Morris has been lacemaking for 30 years. She said what captured her interest was how lacemaking allows her to “draw pictures” with thread. “Also, you have to think as you’re making it,” she said. “It’s a puzzle.”

Open-woven fabrics and netting had already existed for centuries, based on information from the Lace Guild Museum in Stourbridge, England. Meanwhile, decorative European lace was likely created around the 15th century. Shakespeare even references lacemaking, along with other yarn arts, in his play Twelfth Night, when the character Duke Orsino mentions “the spinsters and the knitters in the sun and the free maids that weave their thread with bones,” a reference to bobbin lacemaking.

Morris added that during the Renaissance, lacemaking was a cottage industry, with merchants taking a lacemaker’s wares and selling them to the nobility – the only people who could afford them. The lacemakers were mostly lower-class laborers. “Somebody was getting rich, but it wasn’t the people who were making the lace,” Morris said.

Much like weaving, knitting, and sewing, by the late 19th century, lacemaking became mechanized for mass production. While this allowed less wealthy people to suddenly afford lace, lacemakers – unable to compete with the flood of cheaper products – were forced to find work in factories or other industries. Since then, bobbin lacemaking is no longer about serviceability. Lacemaking is a labor of love. 

Crafting lace is a time-intensive process, with even small projects sometimes taking tens of hours to complete. One of Morris’ current projects is a white bird crafted in honiton lace. If she had to estimate how long it will take to complete, she said it’s around 80 hours of work. The thread is so fine, she wears two sets of glasses while working.

Morris said lacemakers don’t usually count the hours when they’re working. Instead, they’re enjoying the process.

There are different techniques for making lace. Morris predominantly makes bobbin lace, wherein bobbins holding thread are methodically crossed one at a time, much like braiding. The patterns vary in size, as do the thread and bobbin sizes. The finer the thread, the longer a pattern might take to complete. Often lacemakers will pin their work to a stiff pillow and cover it with fabrics to keep the bobbin from becoming tangled between sessions.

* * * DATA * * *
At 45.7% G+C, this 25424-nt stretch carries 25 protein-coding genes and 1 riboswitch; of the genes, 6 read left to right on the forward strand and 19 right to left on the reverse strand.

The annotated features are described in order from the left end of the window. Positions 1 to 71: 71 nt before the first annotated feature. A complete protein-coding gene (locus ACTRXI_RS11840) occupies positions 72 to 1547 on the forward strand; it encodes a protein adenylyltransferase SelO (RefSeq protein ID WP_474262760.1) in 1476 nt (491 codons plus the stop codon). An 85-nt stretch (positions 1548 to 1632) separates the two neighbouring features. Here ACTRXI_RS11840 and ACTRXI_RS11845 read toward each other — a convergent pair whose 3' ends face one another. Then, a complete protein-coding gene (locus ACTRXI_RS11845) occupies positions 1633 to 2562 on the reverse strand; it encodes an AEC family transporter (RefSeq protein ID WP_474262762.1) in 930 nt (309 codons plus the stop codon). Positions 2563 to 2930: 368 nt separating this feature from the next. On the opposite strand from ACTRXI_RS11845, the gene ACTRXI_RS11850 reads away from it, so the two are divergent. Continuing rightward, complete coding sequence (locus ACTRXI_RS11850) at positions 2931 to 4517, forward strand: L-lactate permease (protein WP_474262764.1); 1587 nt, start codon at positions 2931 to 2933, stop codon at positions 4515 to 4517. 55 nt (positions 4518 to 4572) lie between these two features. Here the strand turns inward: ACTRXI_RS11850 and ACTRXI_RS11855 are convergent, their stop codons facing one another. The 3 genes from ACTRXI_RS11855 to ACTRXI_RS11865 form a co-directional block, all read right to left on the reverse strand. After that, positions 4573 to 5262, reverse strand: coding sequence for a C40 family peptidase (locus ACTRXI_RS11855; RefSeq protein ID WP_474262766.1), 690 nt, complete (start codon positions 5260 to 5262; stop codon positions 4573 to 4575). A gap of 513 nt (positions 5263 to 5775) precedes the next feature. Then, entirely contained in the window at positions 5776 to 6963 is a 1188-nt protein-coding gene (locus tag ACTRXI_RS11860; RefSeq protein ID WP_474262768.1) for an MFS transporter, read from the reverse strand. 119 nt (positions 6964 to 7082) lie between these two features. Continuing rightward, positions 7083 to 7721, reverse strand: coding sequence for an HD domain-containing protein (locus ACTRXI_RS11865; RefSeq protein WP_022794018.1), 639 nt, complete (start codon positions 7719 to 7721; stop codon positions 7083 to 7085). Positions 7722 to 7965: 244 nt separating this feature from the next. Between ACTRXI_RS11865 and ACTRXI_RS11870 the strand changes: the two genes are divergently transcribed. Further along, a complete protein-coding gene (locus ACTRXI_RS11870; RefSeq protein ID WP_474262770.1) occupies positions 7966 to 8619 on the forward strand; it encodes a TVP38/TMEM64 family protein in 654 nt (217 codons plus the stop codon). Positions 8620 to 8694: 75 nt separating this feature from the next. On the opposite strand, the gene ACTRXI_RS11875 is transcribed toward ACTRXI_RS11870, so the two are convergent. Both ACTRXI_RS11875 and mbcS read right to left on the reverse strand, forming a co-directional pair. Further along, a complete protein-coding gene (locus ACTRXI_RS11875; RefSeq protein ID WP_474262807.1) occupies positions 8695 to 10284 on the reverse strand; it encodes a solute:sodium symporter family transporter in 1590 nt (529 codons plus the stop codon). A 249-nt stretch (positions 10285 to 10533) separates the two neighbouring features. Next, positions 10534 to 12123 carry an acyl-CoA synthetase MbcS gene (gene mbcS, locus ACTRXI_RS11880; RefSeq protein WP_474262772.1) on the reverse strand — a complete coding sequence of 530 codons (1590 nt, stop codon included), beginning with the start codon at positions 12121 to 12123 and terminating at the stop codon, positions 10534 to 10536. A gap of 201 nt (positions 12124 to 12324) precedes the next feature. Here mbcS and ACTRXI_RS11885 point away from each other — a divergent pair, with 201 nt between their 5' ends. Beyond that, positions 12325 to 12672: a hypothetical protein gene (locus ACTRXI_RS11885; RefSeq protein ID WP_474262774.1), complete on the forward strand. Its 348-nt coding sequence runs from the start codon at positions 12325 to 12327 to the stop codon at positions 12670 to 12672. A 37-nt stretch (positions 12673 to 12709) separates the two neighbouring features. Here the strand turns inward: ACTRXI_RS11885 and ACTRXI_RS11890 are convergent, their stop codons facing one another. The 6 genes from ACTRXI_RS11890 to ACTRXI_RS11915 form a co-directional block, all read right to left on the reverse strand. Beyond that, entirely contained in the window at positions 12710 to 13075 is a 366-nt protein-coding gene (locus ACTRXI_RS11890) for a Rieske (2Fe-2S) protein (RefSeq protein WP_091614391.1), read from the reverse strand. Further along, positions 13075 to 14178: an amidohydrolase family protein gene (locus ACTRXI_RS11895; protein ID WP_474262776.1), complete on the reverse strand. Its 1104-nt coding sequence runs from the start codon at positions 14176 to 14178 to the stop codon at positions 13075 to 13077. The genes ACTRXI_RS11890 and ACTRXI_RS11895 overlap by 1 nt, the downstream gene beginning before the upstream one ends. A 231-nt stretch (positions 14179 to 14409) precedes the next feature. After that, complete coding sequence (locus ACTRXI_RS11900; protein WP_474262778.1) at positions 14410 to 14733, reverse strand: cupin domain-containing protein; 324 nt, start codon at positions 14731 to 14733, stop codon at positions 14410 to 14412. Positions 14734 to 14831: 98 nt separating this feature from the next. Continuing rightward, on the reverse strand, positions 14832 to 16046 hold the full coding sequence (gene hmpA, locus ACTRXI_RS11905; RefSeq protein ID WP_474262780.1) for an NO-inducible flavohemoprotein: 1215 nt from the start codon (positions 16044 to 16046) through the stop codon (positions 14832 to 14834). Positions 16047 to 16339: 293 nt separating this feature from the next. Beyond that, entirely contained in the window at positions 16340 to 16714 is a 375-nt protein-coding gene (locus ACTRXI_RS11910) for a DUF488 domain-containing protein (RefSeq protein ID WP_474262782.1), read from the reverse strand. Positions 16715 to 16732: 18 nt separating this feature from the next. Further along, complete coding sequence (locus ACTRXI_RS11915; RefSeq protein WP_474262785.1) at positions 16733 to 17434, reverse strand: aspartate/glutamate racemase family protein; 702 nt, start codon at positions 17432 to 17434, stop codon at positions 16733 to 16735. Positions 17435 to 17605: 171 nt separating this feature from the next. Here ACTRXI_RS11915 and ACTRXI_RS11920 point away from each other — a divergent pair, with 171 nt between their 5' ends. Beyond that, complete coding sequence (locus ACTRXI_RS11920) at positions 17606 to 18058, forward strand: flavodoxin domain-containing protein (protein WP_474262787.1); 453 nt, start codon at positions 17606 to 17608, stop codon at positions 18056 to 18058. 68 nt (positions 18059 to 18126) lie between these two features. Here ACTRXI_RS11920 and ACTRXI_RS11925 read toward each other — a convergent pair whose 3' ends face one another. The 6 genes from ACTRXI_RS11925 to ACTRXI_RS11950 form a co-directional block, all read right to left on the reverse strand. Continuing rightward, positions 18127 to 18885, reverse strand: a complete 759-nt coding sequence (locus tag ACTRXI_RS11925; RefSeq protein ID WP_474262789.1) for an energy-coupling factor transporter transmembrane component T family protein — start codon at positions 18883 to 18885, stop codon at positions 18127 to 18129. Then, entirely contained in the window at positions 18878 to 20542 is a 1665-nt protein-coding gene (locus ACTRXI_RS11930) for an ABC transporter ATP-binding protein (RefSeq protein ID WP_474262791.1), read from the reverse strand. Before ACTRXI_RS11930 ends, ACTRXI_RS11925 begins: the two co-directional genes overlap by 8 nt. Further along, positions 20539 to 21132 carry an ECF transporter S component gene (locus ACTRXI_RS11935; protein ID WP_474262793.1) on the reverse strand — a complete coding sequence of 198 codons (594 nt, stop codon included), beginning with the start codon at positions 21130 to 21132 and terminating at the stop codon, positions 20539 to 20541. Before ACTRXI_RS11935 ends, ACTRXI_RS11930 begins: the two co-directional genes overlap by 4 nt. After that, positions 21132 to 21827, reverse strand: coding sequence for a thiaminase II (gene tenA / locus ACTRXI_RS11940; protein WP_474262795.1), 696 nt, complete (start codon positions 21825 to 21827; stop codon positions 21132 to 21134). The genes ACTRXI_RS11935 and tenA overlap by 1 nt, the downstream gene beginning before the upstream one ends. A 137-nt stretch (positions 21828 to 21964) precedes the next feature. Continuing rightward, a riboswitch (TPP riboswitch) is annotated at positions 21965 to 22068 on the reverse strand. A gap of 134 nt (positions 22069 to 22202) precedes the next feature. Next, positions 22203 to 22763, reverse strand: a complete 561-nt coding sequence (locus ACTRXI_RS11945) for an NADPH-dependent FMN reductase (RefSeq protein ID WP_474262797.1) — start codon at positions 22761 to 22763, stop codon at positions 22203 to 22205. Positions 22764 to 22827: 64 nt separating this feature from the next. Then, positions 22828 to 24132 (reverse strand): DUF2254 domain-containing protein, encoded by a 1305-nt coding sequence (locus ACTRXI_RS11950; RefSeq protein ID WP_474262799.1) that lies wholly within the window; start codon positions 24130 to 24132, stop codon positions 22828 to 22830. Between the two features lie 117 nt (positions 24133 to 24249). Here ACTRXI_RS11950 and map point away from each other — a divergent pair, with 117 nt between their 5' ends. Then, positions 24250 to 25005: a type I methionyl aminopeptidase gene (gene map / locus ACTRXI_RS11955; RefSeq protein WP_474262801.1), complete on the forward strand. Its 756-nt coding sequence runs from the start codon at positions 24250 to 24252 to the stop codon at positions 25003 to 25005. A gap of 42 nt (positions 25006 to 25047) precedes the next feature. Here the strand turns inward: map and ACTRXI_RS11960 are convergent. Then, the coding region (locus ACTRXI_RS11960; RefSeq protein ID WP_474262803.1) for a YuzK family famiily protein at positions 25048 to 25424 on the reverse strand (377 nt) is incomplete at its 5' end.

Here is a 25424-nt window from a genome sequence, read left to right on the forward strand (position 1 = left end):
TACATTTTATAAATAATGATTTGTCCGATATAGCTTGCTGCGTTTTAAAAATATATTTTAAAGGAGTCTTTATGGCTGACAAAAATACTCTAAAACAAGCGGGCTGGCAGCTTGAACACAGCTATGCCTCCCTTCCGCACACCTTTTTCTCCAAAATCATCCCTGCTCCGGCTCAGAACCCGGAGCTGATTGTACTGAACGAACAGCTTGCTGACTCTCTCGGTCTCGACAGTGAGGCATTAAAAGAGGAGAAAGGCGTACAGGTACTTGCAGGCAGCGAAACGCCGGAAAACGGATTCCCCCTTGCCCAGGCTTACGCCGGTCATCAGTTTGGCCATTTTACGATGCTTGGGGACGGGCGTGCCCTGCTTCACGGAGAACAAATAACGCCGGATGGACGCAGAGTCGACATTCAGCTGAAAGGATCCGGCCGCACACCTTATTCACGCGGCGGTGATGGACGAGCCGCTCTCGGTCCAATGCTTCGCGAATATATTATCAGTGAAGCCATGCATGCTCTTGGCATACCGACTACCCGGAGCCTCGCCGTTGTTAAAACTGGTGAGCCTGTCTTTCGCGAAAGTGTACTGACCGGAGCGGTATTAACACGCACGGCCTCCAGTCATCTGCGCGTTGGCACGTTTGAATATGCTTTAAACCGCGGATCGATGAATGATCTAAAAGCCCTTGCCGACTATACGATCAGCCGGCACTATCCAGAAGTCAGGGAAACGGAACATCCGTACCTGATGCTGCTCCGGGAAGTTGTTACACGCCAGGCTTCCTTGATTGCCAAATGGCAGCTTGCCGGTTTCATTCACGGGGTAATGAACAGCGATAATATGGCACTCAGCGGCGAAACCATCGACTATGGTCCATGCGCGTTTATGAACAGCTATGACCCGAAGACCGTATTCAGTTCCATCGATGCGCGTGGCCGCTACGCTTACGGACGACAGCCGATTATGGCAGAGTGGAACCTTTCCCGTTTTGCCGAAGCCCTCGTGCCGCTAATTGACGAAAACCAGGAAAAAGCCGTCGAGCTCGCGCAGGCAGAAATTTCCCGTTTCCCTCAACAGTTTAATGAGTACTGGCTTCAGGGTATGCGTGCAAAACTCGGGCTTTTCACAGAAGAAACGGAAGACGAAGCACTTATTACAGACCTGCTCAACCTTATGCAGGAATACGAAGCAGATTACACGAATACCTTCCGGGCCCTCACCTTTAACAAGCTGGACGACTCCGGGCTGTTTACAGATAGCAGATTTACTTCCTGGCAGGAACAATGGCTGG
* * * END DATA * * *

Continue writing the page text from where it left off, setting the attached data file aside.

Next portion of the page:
Morris said lacemaking is a skill that should be preserved, both because of its history and the beauty of the work. 

“It’s got a lot of history,” she said. “It’s just beautiful.”

And while all crafts wax and wane in popularity, Morris said she is confident lacemaking will come back in style –– eventually. 

“It was very popular in the 1970s and ’80s … and I think it will come back again as people re-discover it,” she said.

*****

It was exciting to visit spinner Evelyn DeWitt and watch her spin yarn from her walking wheel. As a spinner myself, I had always wanted to see one in action. A walking wheel is a tall spinning wheel that is so large the spinner has to walk back and forth to operate it. Some estimates say that early spinners walked more than 20 miles each day while spinning yarn. 

DeWitt allowed me to try the wheel, and it was immediately clear that spinning this way is tricky. Multitasking is a major component to working with a walking wheel, since you must walk back and forth to maintain tension, spin the roughly 5-foot-tall wheel with one hand, and draft (gradually separate) the fiber with the other hand. Despite the challenge, there is an overpowering Old World feel to spinning this way that makes a spinner’s heart giddy.

DeWitt, a self-taught craftswoman, started spinning in 1989, the year she bought her first drop spindle. As a traditionalist in every sense of the word, she said spinning was a natural fit for her lifestyle – her house is filled with antiques, the yarns she spins are dyed with plants, and she tries to learn the “old” way of doing every craft. 

“I like history,” she said. “I like old things that still work. I always have.”

She quickly became passionate about spinning and bought her Great Wheel in the early 2000s, when she spotted it in the window of a local antique store. Despite the logistical challenge of strapping a Great Wheel to the roof of her smart car, she managed to haul it home. She now has a wheel that is too large to use in her tiny house, keeping it disassembled until she can operate it in her backyard. 

DeWitt said spinning on her Great Wheel makes her feel connected to the craftswomen who came before her – women from different countries and cultures connected through art.

“It’s like time travel,” she said of spinning.